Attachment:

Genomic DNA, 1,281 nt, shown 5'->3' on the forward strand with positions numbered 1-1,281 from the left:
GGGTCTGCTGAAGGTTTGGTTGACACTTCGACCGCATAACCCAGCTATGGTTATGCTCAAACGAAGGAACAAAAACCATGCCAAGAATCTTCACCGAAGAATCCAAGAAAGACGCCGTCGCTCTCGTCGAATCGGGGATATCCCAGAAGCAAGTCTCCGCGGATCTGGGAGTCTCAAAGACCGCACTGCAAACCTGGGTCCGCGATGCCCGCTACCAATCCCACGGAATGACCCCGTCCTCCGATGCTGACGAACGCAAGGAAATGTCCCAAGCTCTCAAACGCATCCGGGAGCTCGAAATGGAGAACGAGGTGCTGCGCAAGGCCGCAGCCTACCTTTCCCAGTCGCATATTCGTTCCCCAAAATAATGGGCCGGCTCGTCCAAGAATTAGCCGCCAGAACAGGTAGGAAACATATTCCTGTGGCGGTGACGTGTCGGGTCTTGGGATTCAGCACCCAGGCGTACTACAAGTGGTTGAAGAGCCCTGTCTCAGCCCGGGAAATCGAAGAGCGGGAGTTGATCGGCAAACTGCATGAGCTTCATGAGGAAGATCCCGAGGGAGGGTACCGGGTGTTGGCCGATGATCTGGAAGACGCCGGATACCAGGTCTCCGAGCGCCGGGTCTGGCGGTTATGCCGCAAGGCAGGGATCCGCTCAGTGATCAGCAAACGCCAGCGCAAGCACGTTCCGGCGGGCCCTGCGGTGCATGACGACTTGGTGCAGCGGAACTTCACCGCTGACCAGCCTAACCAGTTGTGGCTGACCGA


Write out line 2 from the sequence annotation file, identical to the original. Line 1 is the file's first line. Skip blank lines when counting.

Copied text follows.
GGGTCTGCTGAAGGTTTGGTTGACACTTCGACCGCATAACCCAGCTATGGTTATGCTCAAACGAAGGAACAAAAACCATGCCAAGAATCTTCACCGAAGAATCCAAGAAAGACGCCGTCGCTCTCGTCGAATCGGGGATATCCCAGAAGCAAGTCTCCGCGGATCTGGGAGTCTCAAAGACCGCACTGCAAACCTGGGTCCGCGATGCCCGCTACCAATCCCACGGAATGACCCCGTCCTCCGATGCTGACGAACGCAAGGAAATGTCCCAAGCTCTCAAACGCATCCGGGAGCTCGAAATGGAGAACGAGGTGCTGCGCAAGGCCGCAGCCTACCTTTCCCAGTCGCATATTCGTTCCCCAAAATAATGGGCCGGCTCGTCCAAGAATTAGCCGCCAGAACAGGTAGGAAACATATTCCTGTGGCGGTGACGTGTCGGGTCTTGGGATTCAGCACCCAGGCGTACTACAAGTGGTTGAAGAGCCCTGTCTCAGCCCGGGAAATCGAAGAGCGGGAGTTGATCGGCAAACTGCATGAGCTTCATGAGGAAGATCCCGAGGGAGGGTACCGGGTGTTGGCCGATGATCTGGAAGACGCCGGATACCAGGTCTCCGAGCGCCGGGTCTGGCGGTTATGCCGCAAGGCAGGGATCCGCTCAGTGATCAGCAAACGCCAGCGCAAGCACGTTCCGGCGGGCCCTGCGGTGCATGACGACTTGGTGCAGCGGAACTTCACCGCTGACCAGCCTAACCAGTTGTGGCTGACCGA